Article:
Case Brief: Folly Bee Pubs
Folly Bee Public Houses are venues that provide beverages and food in many high street locations throughout the UK. They own approximately 60 buildings in the most popular areas of large cities in the UK. Each venue sells both drinks (alcoholic and non- alcoholic) as well as having a reasonably broad food menu. They provide breakfasts, lunches and dinners.
They require a new database management system to replace the original system they had in place as this is no longer viable for the amount of data they are storing. They would like a design for a centralised database that allows web interface access for the employees.
The database keeps records of all the sales of food and drink, stock control for food and drink and employee shifts to show who is on duty at what time.
Their menus are a Breakfast menu, a Lunch menu and a Dinner menu all with several options on each. These vary in price, so there is a small breakfast for £3.10 and a Large Breakfast for £5.00 or Toast with Tea or Coffee for £2.50.
Lunches are dishes such as Lasagne £5.50, Fish and Chips £6.00 etc. and the dinner menu prices are slightly higher with, for example, Burger and a Pint for £7.50 or a Steak at £10.
These are just an example of what is on the menus. The menus may change over time but they are not expecting them to change every week. The menu and prices are the same in every location.
The drinks are the usual range of alcoholic drinks such as beer, lager and spirits. Non-alcoholic drinks such as orange juice and hot drinks such as tea and coffee.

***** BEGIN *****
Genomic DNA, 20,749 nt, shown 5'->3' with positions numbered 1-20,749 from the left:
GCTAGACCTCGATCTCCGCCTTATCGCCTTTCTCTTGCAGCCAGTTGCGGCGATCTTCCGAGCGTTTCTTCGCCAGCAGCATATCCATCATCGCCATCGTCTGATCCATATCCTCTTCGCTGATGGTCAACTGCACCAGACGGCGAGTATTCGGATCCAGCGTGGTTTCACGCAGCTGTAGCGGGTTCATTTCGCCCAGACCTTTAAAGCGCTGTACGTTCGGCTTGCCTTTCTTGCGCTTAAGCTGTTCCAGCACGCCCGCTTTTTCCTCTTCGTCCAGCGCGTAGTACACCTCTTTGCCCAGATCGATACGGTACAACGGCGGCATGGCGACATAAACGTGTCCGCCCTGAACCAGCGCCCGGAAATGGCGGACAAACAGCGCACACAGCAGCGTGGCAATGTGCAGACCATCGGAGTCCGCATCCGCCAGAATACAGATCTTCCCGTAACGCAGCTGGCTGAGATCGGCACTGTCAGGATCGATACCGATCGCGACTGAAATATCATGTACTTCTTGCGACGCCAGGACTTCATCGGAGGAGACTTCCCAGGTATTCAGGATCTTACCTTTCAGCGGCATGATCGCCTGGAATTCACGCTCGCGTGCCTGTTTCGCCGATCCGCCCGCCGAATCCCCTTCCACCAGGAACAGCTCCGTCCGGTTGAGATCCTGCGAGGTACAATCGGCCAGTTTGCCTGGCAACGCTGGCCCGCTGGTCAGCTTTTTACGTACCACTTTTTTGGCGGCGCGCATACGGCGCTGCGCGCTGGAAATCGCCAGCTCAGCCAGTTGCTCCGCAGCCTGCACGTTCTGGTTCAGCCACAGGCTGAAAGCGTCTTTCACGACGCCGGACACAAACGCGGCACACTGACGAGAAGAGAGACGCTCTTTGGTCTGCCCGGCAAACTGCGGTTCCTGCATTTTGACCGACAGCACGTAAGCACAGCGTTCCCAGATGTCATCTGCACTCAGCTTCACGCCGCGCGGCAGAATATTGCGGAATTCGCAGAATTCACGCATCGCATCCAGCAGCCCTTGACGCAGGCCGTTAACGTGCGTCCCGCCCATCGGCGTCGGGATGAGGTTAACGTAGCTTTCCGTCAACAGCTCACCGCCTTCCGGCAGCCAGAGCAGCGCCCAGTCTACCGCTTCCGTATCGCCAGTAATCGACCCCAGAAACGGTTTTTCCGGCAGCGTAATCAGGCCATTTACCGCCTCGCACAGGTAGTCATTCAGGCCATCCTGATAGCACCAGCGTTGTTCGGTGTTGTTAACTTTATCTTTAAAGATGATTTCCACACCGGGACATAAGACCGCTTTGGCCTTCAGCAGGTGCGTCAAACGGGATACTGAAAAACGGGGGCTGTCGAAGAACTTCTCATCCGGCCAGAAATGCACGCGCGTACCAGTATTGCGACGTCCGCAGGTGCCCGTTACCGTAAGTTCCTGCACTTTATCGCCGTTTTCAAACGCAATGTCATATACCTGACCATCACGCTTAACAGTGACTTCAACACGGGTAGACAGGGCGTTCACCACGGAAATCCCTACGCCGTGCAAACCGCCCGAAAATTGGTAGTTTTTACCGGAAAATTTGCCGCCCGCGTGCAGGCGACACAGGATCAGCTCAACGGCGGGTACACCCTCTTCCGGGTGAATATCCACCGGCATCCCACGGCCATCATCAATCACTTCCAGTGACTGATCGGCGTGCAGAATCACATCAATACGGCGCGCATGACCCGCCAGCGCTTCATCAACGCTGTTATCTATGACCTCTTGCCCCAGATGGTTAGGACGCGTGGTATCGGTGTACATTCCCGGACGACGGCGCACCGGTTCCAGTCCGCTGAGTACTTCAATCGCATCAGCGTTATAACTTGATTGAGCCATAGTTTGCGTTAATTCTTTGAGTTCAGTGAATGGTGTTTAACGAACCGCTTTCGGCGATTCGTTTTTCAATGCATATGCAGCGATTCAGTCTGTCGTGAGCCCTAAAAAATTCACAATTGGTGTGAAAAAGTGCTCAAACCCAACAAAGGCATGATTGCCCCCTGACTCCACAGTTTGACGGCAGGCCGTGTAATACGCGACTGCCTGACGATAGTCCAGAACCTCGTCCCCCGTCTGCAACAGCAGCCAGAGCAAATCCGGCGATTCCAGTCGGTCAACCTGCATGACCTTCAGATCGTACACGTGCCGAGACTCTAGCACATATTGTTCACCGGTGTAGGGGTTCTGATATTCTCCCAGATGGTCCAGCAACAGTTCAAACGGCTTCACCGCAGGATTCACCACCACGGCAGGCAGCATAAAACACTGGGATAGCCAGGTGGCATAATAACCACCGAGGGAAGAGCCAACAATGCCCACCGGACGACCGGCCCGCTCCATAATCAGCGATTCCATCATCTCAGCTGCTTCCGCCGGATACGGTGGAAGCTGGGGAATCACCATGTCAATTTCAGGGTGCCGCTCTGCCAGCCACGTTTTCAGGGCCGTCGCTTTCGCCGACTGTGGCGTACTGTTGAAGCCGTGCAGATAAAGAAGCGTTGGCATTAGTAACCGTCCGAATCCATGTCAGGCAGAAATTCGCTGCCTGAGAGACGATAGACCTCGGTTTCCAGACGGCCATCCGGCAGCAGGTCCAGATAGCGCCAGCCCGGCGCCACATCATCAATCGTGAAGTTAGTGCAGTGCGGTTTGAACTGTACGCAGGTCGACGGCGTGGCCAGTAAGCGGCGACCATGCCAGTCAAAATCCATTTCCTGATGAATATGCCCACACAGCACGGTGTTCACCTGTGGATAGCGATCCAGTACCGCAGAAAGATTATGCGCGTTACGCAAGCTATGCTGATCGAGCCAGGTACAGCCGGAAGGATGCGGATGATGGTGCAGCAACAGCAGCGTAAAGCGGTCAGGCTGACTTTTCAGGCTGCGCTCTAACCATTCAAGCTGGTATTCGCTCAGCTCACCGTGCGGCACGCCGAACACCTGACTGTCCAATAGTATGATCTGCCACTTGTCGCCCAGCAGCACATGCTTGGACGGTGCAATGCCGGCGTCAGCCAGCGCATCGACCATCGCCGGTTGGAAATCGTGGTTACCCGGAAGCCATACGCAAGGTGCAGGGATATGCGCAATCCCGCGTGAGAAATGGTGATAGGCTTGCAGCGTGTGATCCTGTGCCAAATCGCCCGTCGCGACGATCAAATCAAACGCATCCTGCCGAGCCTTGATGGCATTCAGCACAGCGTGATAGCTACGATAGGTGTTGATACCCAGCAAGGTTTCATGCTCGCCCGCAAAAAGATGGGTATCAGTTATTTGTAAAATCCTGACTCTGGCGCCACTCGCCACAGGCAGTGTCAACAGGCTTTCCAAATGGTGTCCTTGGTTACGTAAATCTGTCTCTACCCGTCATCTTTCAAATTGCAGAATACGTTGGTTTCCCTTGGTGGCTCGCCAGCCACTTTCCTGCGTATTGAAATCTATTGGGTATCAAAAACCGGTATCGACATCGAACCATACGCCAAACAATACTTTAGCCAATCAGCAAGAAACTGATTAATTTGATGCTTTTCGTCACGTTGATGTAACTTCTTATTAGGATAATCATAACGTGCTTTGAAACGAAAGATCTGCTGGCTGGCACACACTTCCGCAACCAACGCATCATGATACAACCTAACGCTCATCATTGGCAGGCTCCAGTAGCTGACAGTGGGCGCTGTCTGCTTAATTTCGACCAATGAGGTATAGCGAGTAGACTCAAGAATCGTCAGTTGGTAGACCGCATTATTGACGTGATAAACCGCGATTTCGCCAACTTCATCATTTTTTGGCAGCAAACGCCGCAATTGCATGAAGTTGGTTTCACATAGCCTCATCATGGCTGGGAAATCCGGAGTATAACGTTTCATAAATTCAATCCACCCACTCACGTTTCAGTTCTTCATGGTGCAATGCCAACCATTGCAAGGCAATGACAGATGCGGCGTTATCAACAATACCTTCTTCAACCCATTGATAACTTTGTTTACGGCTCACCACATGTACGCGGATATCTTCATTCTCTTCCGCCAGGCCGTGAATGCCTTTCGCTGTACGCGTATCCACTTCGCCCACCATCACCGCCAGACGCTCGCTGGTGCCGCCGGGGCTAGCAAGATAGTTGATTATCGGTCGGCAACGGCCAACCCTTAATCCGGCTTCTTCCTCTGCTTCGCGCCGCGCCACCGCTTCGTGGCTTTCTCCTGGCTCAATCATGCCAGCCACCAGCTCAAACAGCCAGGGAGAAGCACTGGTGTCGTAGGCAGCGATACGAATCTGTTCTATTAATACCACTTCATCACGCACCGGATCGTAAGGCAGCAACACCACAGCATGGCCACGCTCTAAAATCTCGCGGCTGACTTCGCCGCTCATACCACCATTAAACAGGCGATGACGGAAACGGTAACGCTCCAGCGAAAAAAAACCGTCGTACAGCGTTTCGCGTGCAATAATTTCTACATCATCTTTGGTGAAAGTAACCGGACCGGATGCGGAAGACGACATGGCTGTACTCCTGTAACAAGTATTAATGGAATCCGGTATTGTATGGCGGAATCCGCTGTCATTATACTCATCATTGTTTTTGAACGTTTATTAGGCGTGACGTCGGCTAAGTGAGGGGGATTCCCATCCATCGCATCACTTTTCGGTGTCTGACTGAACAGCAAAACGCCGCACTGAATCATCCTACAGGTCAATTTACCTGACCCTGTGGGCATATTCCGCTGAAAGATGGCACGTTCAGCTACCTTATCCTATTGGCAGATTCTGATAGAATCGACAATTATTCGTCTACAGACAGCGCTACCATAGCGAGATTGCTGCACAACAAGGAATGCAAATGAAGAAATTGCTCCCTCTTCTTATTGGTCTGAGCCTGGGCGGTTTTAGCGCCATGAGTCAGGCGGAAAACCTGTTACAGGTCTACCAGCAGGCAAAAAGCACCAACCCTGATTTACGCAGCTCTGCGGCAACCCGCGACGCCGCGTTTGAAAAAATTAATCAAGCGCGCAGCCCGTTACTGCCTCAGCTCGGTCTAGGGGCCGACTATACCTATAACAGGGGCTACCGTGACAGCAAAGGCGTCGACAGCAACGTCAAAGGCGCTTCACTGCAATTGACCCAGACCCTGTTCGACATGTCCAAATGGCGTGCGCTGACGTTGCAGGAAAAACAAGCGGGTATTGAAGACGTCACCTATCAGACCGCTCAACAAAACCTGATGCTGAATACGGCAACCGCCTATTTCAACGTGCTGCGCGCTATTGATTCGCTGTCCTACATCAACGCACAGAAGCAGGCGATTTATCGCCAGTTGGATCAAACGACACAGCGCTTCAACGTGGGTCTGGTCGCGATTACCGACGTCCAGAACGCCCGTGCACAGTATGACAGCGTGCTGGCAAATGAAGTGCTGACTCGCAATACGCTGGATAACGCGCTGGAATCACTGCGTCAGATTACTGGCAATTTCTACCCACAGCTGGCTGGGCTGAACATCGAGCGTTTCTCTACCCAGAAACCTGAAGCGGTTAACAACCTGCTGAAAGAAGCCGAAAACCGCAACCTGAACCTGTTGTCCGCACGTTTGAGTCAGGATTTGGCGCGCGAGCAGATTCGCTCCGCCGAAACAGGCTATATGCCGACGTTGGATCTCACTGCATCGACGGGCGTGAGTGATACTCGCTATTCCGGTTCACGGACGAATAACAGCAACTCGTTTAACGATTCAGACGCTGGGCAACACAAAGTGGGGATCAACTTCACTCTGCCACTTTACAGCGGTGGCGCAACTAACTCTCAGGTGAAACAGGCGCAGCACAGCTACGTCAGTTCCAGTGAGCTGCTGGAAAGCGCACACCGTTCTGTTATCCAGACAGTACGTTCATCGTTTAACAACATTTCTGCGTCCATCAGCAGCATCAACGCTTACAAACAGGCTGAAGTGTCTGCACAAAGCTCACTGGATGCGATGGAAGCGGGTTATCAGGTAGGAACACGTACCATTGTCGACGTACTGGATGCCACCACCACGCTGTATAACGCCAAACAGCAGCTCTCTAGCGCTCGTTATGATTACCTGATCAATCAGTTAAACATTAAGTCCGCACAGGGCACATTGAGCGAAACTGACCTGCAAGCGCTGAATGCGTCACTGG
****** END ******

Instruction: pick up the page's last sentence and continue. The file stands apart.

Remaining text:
Folly Bee needs to capture the sale of all of these items. They use this data for stock control and to place large bulk orders for food and drink. Additionally, they use it for Business Intelligence showing them when their busy times are, how many repeat customers they get, comparison of sales across venues and to plan for staffing.
In every location there are Venue Managers, Bar Managers, Bar Staff, Waiters, Kitchen Porters, Chefs and Cleaners employed. The size of the venue will determine the number of staff employed in the venue. The three main staff are the venue manager, the bar manager and the chef. These are the only staff on a full time, permanent contract. All other staff are part time and have casual contracts. Even though they are a big chain and looking for efficiencies they do not believe in zero-hour contracts so all staff are paid for a minimum of 10 hours per week.
Task T1: EERD (15 marks)
The sales are captured through electronic tills and customers can pay by cash or card.
You are a junior database administrator (DBA) working for a Systems Development company and have been in post approximately 9 months. During this time, you have been working on existing database systems that have been developed by the Company’s Senior DBA. (You can assume that Olumuyiwa and the teaching team would have this role.)